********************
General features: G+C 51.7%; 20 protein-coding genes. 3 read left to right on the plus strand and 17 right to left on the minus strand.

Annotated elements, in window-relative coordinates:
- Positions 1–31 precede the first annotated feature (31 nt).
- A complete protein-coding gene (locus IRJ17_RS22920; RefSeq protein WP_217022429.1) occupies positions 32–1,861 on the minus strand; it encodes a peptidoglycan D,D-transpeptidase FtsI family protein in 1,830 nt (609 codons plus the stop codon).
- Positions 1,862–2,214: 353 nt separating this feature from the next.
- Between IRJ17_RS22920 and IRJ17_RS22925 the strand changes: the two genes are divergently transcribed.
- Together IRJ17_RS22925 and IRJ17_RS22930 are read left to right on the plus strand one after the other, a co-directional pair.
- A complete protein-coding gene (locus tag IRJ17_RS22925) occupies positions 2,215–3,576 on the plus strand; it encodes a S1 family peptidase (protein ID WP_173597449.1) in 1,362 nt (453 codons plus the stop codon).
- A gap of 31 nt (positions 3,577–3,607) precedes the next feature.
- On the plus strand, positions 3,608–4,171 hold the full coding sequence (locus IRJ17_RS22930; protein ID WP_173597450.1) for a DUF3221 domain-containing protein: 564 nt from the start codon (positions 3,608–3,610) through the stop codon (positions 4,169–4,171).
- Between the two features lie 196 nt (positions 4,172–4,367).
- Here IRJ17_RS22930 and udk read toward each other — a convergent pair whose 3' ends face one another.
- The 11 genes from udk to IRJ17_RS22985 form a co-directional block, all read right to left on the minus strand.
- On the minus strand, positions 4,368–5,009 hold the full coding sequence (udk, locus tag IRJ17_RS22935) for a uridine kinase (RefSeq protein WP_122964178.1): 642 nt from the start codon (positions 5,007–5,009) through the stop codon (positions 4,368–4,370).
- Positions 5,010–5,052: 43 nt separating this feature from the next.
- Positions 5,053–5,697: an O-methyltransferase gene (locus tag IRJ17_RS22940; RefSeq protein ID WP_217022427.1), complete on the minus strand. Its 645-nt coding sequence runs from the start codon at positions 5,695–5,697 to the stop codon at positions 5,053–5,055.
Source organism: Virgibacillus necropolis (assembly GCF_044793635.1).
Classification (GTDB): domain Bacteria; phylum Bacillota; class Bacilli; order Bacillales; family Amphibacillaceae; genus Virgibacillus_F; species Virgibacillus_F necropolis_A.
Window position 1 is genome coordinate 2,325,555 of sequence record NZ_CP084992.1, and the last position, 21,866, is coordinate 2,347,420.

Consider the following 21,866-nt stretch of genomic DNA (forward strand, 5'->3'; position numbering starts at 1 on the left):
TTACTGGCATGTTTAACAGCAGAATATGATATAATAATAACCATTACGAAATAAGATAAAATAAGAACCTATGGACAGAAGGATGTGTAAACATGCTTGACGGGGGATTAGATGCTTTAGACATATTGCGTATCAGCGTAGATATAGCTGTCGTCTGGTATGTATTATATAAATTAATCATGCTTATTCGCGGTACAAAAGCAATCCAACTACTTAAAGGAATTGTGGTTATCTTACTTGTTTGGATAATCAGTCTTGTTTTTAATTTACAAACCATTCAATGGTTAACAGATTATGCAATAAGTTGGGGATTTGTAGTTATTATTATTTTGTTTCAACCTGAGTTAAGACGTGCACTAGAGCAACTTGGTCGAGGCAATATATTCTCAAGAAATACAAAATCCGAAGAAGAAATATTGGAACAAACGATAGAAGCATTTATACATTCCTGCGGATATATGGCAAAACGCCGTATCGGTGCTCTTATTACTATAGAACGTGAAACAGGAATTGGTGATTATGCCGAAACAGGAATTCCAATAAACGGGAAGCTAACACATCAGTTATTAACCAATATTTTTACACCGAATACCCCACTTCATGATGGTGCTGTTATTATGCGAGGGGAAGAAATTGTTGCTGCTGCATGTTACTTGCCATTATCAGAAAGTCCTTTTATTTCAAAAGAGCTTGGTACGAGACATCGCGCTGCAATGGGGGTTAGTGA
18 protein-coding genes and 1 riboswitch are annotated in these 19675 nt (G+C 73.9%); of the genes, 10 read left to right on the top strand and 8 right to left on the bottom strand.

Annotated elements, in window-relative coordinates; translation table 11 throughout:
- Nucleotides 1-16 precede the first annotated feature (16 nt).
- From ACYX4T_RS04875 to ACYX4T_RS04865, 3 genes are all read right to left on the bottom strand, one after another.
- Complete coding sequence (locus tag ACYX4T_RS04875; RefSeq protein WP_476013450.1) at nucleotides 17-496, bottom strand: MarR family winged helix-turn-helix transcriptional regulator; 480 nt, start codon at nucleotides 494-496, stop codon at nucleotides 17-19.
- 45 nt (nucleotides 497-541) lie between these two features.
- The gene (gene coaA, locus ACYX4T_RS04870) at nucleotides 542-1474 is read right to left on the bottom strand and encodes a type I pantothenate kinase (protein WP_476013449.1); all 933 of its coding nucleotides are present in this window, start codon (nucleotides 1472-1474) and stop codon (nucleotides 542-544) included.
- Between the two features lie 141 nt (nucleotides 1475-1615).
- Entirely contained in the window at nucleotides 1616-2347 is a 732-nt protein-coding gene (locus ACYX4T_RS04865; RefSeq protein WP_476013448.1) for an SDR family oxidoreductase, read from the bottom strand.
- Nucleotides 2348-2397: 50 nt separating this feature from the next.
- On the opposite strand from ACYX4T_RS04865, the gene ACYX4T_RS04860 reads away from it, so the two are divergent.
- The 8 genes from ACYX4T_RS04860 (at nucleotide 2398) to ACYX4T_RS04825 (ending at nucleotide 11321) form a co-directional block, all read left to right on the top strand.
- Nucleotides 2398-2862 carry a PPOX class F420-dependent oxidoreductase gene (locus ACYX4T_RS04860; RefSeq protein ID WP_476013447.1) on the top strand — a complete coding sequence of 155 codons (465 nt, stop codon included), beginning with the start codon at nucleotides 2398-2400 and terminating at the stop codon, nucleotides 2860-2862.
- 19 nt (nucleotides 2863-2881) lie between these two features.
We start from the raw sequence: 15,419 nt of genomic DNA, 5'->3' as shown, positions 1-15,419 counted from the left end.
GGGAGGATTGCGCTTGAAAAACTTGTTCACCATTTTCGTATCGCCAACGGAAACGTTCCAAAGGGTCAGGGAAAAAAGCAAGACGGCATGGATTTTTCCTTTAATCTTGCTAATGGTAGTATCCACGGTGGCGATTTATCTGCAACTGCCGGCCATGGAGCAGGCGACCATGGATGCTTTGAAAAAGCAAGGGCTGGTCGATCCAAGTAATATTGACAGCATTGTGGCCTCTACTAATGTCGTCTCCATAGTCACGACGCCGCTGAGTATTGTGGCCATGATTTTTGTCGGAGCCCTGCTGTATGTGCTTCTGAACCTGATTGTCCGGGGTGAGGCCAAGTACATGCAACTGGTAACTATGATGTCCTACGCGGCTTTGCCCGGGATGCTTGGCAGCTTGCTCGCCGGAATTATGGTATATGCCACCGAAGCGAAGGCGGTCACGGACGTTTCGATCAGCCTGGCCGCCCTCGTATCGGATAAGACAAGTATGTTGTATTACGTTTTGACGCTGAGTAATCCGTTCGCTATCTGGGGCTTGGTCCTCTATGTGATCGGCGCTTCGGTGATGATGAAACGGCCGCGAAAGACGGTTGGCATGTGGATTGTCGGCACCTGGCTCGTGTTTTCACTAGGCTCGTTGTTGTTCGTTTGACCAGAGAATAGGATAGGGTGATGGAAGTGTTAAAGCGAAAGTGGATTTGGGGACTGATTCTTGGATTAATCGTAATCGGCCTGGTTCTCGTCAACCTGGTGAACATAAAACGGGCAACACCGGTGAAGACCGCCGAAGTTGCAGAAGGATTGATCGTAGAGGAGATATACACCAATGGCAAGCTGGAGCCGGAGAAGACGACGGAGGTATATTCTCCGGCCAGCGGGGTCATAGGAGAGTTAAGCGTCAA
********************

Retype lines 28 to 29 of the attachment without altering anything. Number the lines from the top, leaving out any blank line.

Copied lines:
- The gene (gene coaA, locus ACYX4T_RS04870) at nucleotides 542-1474 is read right to left on the bottom strand and encodes a type I pantothenate kinase (protein WP_476013449.1); all 933 of its coding nucleotides are present in this window, start codon (nucleotides 1472-1474) and stop codon (nucleotides 542-544) included.
- Between the two features lie 141 nt (nucleotides 1475-1615).